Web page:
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‘Poldermodel’: democracy in the Low Countries


Admission requirements



The Dutch style of doing politics has often been described with the term ‘poldermodel’: allegedly, the structure of the Dutch landscape stimulated a type of politics that wanted to accommodate minorities, was looking for compromises if not consensus, and lacked the fire of real debate. At the beginning of the 21st century modern populism has challenged this type of politics and has called into question the way ‘democracy’ has been conceived in the Netherlands. In this class we will analyze the development of Dutch democracy in the 19th and 20th centuries and compare it to its Belgian counterpart. Belgian parliaments and politics have always been more lively, more popular if not populist, and centred around popular sovereignty, a notion which has not even entered the Dutch constitution today (which also still fails to mention ‘democracy’). Even though the Netherlands and Belgium have a shared past – they were even part of a United Kingdom from 1815 to 1830 – these differences are remarkable. They allow for a – historical and political – discussion about the meaning of democracy in general and in particular in the context of the Low Countries. This makes it possible to assess the advantages and disadvantages of the so-called poldermodel, and the specific type of democracy that has developed in the Netherlands.

In this class we will compare the Netherlands and Belgium on a number of accounts: parliaments, newspapers, political parties, constitutions, political leaders etc. It is also possible to look for local case studies or study historiography and theory in this context. The comparison will be facilitated by a cooperation with the University of Antwerp, where prof.dr Marnix Beyen is teaching classes with a comparable subject. In the previous year this resulted in mutual visitis and a fruitful exchange of views and material.

Course objectives

The student will gain insight and knowledge into:

  • Knowledge and understanding of the history of democratic politics (practices and perceptions), of political argumentation and political debating styles in the national context of the Netherlands and Belgium.

  • Training in comparison or transfer between the two countries, and/or understanding national political differences.

  • Students should be able to define their own research topic within the framework of the topic of the class, independently identify and select sources, to analyze and evaluate literature and sources for the purpose of producing an original scholarly argument.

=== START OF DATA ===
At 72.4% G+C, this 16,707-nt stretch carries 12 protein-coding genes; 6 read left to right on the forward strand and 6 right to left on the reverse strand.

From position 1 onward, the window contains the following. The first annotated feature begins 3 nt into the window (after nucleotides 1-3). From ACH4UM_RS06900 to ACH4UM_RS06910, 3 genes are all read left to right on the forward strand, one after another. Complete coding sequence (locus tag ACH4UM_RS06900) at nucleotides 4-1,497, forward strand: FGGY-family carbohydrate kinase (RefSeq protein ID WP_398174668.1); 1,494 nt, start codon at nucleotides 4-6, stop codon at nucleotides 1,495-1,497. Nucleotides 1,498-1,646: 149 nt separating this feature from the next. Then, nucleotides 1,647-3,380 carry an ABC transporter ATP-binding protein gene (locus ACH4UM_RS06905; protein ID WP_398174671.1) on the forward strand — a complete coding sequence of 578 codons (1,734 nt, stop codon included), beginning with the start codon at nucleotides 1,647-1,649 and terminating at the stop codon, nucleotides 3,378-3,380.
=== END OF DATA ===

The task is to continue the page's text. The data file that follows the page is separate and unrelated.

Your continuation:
• They shall present their findings in an oral presentation and a sophisticated written paper and be able to discuss and assess their own work and the work of their fellow-students, both as the outcome of an investigation of primary sources and as a contribution to an historiographical debate.

  • They will also discuss the societal relevance and meaning of ‘democracy’.

Extra course objectives for Res Master Students:

  • The ability to interpret a potentially complex corpus of sources

  • The ability to identify new approaches within existing academic debates

  • Knowledge of the interdisciplinary aspects of the specialisation


View Timetable History

Mode of instruction

  • Seminar

Course Load

A total of 280 hours :

  • 2 hours per week = 24 hours (possibly extra hours for one or more excursions, 10 hrs)

  • Time for studying the compulsory literature ca. 60 hrs

  • Small assignments ca. 20 hrs

  • Time to write a paper (including reading / research, first draft,presentation in class, definitive version) ca 160 hrs.

Assessment method

  • A paper demonstrating the ability to analyse the history and national differences of democracy in the Low Countries, to independently identify and select literature, to give a clear written report on the research results, to understand and use the relevant historiography, to engage with constructive academic feedback (80 %)

  • A presentation and participiation in class discussions, demonstrating the ability to give a clear oral report on the research results in English or Dutch and to provide constructive academic feedback (20 %)

Should the overall mark be unsatisfactory, the paper is to be revised after consultation with the teacher.

For the ResMa students:

  • The paper should demonstrate the ability to interpret complex sources and put them into a historiographical framework.


Blackboard is used for this course:

  • Assignments

  • Papers

  • regulations

  • Appointments

Reading list

  • Marc Reynebeau, Een geschiedenis van België

  • Remieg Aerts e.a., Land van kleine gebaren

  • Marnix Beyen and Henk te Velde, ‘Passion and Reason: Modern Parliament in the Low Countries’ (in print, will be made available in class)

  • Henk te Velde, ‘De domesticatie van democratie in Nederland. Democratie als strijdbegrip in Nederland van de negentiende eeuw tot 1945’, BMGN 127 (2012) 3-27


via uSis


dhr. Prof.dr. H. te Velde


Students should be able to read Dutch sources.